Wilbur Jackson, veteran running back of nine years and two weary knees, announced his retirement from the Washington Redskins today from his home in Ozark, Ala.
"Playing nine years is a long time, especially when you are a running back. There's always a time when you have to think about retiring. It's a decision I have made and it's a decision I have to live with," said Jackson, 31, who came to the Redskins from the San Francisco 49ers before the 1980 season in exchange for two draft picks.
Jackson chose to end his National Football League career on a day when 56 rookies and free agents, and six veterans reported here to begin the Redskins training camp, breathing new life to a new season.
Jackson delivered this requiem: "You have to think about your pride. I wanted to leave before I was told to leave."
Jackson spoke in quiet terms of reconciliation, rather than in the loud, confident terms of a running back who has run for 700 yards or more in four seasons (including 1980 with the Redskins), because, really, he was a man out of options.
Jackson was unsigned for this upcoming season. Last season, the former University of Alabama standout earned a base salary of $170,200, seventh highest on the Redskins. Yet, in a physical sense, last year was hardly profitable for Jackson.
In the season opener against Philadelphia on Sept. 12, he suffered the third knee injury of his career (and second in two seasons) and spent 3 1/2 months on the injured reserve list. His season was reduced to 12 carries for 33 yards, including 27 in the playoffs.
Thus, it was a combination of his high salary, age and beaten knees that kept Jackson from reaching a contract agreement with the Redskins.
Today, Jackson said his knees felt fine.
"But they felt fine last year, too, and look what happened," he said.
Ronald Simon, Jackson's Minneapolis-based attorney, said today, "Wilbur was concerned that with his high salary, it would behoove the club to cut him in training camp. Our feeling was that the club would not want to pay him that much money, if he was not going to play much."
Simon said during negotiations with Bobby Beathard, Redskins general manager, he tried to gain a large "reporting bonus" as security, fearing that Jackson would work hard to get into condition, play with the team during the exhibition season, then get cut. The Redskins, who do not guarantee contracts, said they could not justify such a large bonus.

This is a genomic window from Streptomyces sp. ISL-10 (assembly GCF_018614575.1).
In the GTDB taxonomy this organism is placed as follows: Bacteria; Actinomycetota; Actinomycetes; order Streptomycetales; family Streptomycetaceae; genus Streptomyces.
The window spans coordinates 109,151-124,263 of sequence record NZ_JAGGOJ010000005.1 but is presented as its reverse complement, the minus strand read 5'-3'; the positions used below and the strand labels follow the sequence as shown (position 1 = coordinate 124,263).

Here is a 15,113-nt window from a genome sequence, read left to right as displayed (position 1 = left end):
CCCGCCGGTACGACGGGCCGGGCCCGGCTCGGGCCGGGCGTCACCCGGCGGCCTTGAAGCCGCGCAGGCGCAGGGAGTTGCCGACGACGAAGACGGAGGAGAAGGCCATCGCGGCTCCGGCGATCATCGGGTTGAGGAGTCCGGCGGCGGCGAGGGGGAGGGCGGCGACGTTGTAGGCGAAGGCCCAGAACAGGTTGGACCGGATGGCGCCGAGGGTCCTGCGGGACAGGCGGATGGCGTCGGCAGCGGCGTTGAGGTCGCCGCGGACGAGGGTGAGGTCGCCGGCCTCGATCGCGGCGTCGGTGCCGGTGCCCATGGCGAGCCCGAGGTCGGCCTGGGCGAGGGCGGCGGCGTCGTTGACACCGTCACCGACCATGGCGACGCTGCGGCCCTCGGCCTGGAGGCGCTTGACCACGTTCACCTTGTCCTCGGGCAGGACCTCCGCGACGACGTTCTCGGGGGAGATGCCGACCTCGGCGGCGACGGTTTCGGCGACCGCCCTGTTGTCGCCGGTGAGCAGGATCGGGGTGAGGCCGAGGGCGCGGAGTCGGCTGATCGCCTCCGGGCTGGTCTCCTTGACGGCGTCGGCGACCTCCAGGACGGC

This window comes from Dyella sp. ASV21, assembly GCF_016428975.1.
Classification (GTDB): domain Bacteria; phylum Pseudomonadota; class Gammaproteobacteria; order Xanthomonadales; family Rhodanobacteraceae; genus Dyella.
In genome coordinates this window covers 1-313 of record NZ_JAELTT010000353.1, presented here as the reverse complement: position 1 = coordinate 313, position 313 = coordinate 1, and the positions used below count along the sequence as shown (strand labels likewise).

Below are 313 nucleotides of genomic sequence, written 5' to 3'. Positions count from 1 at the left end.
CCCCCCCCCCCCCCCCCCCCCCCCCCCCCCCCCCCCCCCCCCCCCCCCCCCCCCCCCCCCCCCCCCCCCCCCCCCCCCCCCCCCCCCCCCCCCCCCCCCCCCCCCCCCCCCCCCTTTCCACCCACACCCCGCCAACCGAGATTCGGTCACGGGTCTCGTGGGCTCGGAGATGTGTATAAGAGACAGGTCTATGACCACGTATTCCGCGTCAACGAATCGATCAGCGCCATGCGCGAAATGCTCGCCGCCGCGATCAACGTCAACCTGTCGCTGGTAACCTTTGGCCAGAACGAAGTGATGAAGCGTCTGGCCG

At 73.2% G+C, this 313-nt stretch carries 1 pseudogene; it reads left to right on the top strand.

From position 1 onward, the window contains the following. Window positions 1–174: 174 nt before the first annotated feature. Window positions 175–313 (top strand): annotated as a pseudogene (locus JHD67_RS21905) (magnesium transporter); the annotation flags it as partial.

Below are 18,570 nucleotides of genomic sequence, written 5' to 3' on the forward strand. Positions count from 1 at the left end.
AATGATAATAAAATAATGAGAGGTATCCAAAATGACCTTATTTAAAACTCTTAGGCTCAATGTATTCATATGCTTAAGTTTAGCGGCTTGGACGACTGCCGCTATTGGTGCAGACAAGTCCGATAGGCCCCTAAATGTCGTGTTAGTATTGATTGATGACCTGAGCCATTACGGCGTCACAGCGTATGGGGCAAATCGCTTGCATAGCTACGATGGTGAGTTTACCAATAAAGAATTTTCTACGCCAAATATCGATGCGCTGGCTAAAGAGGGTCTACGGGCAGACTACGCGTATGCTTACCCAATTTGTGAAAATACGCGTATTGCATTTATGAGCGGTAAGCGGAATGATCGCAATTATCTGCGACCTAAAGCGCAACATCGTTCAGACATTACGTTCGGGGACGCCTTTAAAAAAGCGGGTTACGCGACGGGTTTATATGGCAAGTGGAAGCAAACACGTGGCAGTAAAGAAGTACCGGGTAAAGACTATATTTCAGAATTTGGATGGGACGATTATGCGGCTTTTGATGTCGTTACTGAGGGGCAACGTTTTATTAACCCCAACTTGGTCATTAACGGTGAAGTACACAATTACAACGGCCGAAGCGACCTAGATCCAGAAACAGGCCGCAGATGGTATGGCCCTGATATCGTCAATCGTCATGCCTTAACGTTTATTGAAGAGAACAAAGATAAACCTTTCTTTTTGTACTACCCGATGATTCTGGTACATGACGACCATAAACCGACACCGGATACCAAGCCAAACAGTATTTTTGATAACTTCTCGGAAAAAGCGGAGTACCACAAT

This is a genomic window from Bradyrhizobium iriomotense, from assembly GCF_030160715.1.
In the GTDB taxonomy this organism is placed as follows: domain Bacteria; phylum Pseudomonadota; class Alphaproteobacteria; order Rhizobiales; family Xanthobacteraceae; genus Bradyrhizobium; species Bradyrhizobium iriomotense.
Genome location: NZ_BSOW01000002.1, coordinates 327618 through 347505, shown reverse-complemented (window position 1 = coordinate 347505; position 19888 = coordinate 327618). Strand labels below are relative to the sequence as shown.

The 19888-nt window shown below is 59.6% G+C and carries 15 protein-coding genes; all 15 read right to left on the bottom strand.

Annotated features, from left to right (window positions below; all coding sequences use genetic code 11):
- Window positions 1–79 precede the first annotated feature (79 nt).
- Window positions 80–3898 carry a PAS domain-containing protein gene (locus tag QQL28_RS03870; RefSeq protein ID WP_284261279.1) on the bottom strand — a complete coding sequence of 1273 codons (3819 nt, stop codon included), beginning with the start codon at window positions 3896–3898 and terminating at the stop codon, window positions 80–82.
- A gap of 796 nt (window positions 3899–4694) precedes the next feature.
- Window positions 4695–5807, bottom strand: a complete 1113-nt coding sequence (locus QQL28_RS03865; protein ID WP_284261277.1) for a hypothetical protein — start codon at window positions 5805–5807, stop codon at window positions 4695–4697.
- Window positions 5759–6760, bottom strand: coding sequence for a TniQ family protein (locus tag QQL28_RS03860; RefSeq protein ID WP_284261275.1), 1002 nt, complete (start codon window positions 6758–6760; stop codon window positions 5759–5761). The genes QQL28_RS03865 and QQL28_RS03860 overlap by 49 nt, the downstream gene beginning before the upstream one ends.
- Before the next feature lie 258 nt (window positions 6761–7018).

"It's really too bad because Wilbur has had such tough luck over the last two years. He is such a talented player and a good person. His interests were always with the team," said Coach Joe Gibbs. "But I think this is a decision that each player must make for himself."
"I have no reason to be bitter," Jackson said, adding that he really does not want to play for another NFL team or in the U.S. Football League.
"I think Wilbur understands the club's position," said Simon. "Probably, no other team will contact him now because of his high salary. We're not going to make any extensive efforts towards contacting any teams, either."
"I'll sit back and wait for a while before making any decisions," Jackson said, adding that he will fly to Washington this weekend to pick up his Super Bowl ring.
"I'll probably fly back to Alabama the same day. The ring is something I will always cherish. It's something I will keep with me for the rest of my life," he said. Quietly, he then hung up the phone and his career.
The six Redskins veterans who reported early were quarterback Bob Holly, wide receiver Cris Crissy, tight end Mike Williams, defensive back Greg Williams, linebacker Stuart Anderson and punter Jeff Hayes . . . Twenty or so players, who did not get physicals during minicamp in May, passed their physicals today . . . Tickets are still available for the Redskins' two home preseason games at RFK Stadium, against Cincinnati on Aug. 12 and Miami on Aug. 19 . . . The Redskins roster is at 110 with the addition of six players from the Canadian Football League: cornerback Leo Gray, defensive tackles Bruce Radford and Leon Evans, linebacker Stan Holloway, guard Norm Hopely and defensive end Ken Brown.